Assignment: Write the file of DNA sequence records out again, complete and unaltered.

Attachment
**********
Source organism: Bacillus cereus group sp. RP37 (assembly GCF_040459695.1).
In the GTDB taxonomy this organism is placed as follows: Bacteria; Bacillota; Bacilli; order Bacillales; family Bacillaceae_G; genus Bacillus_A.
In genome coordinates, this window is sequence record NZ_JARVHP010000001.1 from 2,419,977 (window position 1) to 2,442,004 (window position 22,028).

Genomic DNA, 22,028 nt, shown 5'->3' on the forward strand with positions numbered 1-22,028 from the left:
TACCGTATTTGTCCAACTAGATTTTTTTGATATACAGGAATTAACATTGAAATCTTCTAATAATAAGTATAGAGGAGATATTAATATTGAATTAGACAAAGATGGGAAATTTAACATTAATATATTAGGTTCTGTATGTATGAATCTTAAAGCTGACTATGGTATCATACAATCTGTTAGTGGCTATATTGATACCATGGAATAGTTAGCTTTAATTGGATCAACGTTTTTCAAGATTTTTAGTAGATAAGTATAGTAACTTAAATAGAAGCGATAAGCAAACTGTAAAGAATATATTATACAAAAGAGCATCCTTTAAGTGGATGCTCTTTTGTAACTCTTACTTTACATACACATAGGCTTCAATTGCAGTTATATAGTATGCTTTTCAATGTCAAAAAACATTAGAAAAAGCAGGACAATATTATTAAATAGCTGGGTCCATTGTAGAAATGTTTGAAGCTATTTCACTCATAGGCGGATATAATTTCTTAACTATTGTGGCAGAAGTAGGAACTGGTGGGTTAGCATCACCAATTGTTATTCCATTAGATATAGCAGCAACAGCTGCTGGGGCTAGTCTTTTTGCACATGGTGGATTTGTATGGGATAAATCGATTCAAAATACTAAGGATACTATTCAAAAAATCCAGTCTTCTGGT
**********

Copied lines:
Source organism: Bacillus cereus group sp. RP37 (assembly GCF_040459695.1).
In the GTDB taxonomy this organism is placed as follows: Bacteria; Bacillota; Bacilli; order Bacillales; family Bacillaceae_G; genus Bacillus_A.
In genome coordinates, this window is sequence record NZ_JARVHP010000001.1 from 2,419,977 (window position 1) to 2,442,004 (window position 22,028).

Genomic DNA, 22,028 nt, shown 5'->3' on the forward strand with positions numbered 1-22,028 from the left:
TACCGTATTTGTCCAACTAGATTTTTTTGATATACAGGAATTAACATTGAAATCTTCTAATAATAAGTATAGAGGAGATATTAATATTGAATTAGACAAAGATGGGAAATTTAACATTAATATATTAGGTTCTGTATGTATGAATCTTAAAGCTGACTATGGTATCATACAATCTGTTAGTGGCTATATTGATACCATGGAATAGTTAGCTTTAATTGGATCAACGTTTTTCAAGATTTTTAGTAGATAAGTATAGTAACTTAAATAGAAGCGATAAGCAAACTGTAAAGAATATATTATACAAAAGAGCATCCTTTAAGTGGATGCTCTTTTGTAACTCTTACTTTACATACACATAGGCTTCAATTGCAGTTATATAGTATGCTTTTCAATGTCAAAAAACATTAGAAAAAGCAGGACAATATTATTAAATAGCTGGGTCCATTGTAGAAATGTTTGAAGCTATTTCACTCATAGGCGGATATAATTTCTTAACTATTGTGGCAGAAGTAGGAACTGGTGGGTTAGCATCACCAATTGTTATTCCATTAGATATAGCAGCAACAGCTGCTGGGGCTAGTCTTTTTGCACATGGTGGATTTGTATGGGATAAATCGATTCAAAATACTAAGGATACTATTCAAAAAATCCAGTCTTCTGGT